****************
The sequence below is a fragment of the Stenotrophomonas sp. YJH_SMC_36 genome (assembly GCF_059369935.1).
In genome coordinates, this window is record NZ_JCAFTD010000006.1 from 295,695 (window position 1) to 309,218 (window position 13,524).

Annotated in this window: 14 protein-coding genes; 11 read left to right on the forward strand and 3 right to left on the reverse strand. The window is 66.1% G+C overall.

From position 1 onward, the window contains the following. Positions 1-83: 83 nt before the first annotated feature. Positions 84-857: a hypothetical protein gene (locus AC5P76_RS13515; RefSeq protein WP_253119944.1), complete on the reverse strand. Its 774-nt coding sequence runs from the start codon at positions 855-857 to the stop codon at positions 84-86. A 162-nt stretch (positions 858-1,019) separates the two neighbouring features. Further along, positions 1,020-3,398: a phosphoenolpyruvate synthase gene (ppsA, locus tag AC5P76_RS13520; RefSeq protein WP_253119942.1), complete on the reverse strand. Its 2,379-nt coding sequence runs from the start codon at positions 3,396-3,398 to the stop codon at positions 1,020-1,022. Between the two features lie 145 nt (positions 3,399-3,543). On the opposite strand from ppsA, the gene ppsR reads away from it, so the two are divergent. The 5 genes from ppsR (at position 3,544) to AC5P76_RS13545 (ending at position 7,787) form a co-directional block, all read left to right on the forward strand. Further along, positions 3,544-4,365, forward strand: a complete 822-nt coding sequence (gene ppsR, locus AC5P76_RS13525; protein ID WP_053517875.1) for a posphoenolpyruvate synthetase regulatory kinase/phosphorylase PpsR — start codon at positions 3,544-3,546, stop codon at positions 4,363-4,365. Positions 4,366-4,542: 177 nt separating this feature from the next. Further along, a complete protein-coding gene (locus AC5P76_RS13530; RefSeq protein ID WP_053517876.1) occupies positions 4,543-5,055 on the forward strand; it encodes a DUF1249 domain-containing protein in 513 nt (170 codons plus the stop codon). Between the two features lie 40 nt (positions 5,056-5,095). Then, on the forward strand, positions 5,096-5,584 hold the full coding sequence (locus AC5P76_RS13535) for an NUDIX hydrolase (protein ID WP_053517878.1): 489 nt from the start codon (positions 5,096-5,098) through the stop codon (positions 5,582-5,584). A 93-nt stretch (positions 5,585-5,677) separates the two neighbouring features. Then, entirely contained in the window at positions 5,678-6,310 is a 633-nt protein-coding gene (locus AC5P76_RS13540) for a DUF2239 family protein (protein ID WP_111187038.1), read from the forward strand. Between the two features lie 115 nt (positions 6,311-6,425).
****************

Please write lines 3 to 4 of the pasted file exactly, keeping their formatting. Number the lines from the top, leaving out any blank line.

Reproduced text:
Annotated in this window: 14 protein-coding genes; 11 read left to right on the forward strand and 3 right to left on the reverse strand. The window is 66.1% G+C overall.

From position 1 onward, the window contains the following. Positions 1-83: 83 nt before the first annotated feature. Positions 84-857: a hypothetical protein gene (locus AC5P76_RS13515; RefSeq protein WP_253119944.1), complete on the reverse strand. Its 774-nt coding sequence runs from the start codon at positions 855-857 to the stop codon at positions 84-86. A 162-nt stretch (positions 858-1,019) separates the two neighbouring features. Further along, positions 1,020-3,398: a phosphoenolpyruvate synthase gene (ppsA, locus tag AC5P76_RS13520; RefSeq protein WP_253119942.1), complete on the reverse strand. Its 2,379-nt coding sequence runs from the start codon at positions 3,396-3,398 to the stop codon at positions 1,020-1,022. Between the two features lie 145 nt (positions 3,399-3,543). On the opposite strand from ppsA, the gene ppsR reads away from it, so the two are divergent. The 5 genes from ppsR (at position 3,544) to AC5P76_RS13545 (ending at position 7,787) form a co-directional block, all read left to right on the forward strand. Further along, positions 3,544-4,365, forward strand: a complete 822-nt coding sequence (gene ppsR, locus AC5P76_RS13525; protein ID WP_053517875.1) for a posphoenolpyruvate synthetase regulatory kinase/phosphorylase PpsR — start codon at positions 3,544-3,546, stop codon at positions 4,363-4,365. Positions 4,366-4,542: 177 nt separating this feature from the next. Further along, a complete protein-coding gene (locus AC5P76_RS13530; RefSeq protein ID WP_053517876.1) occupies positions 4,543-5,055 on the forward strand; it encodes a DUF1249 domain-containing protein in 513 nt (170 codons plus the stop codon). Between the two features lie 40 nt (positions 5,056-5,095). Then, on the forward strand, positions 5,096-5,584 hold the full coding sequence (locus AC5P76_RS13535) for an NUDIX hydrolase (protein ID WP_053517878.1): 489 nt from the start codon (positions 5,096-5,098) through the stop codon (positions 5,582-5,584). A 93-nt stretch (positions 5,585-5,677) separates the two neighbouring features. Then, entirely contained in the window at positions 5,678-6,310 is a 633-nt protein-coding gene (locus AC5P76_RS13540) for a DUF2239 family protein (protein ID WP_111187038.1), read from the forward strand. Between the two features lie 115 nt (positions 6,311-6,425).